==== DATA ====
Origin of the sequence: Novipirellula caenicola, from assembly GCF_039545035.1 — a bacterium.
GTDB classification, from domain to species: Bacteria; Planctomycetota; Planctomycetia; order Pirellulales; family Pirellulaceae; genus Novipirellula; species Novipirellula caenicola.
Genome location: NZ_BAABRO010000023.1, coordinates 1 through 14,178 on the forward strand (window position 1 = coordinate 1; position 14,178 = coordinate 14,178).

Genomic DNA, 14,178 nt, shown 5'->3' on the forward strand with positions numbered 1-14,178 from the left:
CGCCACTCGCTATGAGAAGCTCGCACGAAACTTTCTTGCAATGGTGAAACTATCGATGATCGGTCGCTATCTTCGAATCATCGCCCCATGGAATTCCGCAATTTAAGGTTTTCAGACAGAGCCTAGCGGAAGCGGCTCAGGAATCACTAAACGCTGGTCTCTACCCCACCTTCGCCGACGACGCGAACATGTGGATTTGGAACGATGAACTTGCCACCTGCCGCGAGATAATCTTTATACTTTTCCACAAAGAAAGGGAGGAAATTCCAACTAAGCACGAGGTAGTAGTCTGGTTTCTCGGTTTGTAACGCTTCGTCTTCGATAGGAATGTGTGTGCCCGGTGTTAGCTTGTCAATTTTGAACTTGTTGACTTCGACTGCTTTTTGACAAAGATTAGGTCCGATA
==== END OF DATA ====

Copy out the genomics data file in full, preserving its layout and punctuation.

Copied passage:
Origin of the sequence: Novipirellula caenicola, from assembly GCF_039545035.1 — a bacterium.
GTDB classification, from domain to species: Bacteria; Planctomycetota; Planctomycetia; order Pirellulales; family Pirellulaceae; genus Novipirellula; species Novipirellula caenicola.
Genome location: NZ_BAABRO010000023.1, coordinates 1 through 14,178 on the forward strand (window position 1 = coordinate 1; position 14,178 = coordinate 14,178).

Genomic DNA, 14,178 nt, shown 5'->3' on the forward strand with positions numbered 1-14,178 from the left:
CGCCACTCGCTATGAGAAGCTCGCACGAAACTTTCTTGCAATGGTGAAACTATCGATGATCGGTCGCTATCTTCGAATCATCGCCCCATGGAATTCCGCAATTTAAGGTTTTCAGACAGAGCCTAGCGGAAGCGGCTCAGGAATCACTAAACGCTGGTCTCTACCCCACCTTCGCCGACGACGCGAACATGTGGATTTGGAACGATGAACTTGCCACCTGCCGCGAGATAATCTTTATACTTTTCCACAAAGAAAGGGAGGAAATTCCAACTAAGCACGAGGTAGTAGTCTGGTTTCTCGGTTTGTAACGCTTCGTCTTCGATAGGAATGTGTGTGCCCGGTGTTAGCTTGTCAATTTTGAACTTGTTGACTTCGACTGCTTTTTGACAAAGATTAGGTCCGATA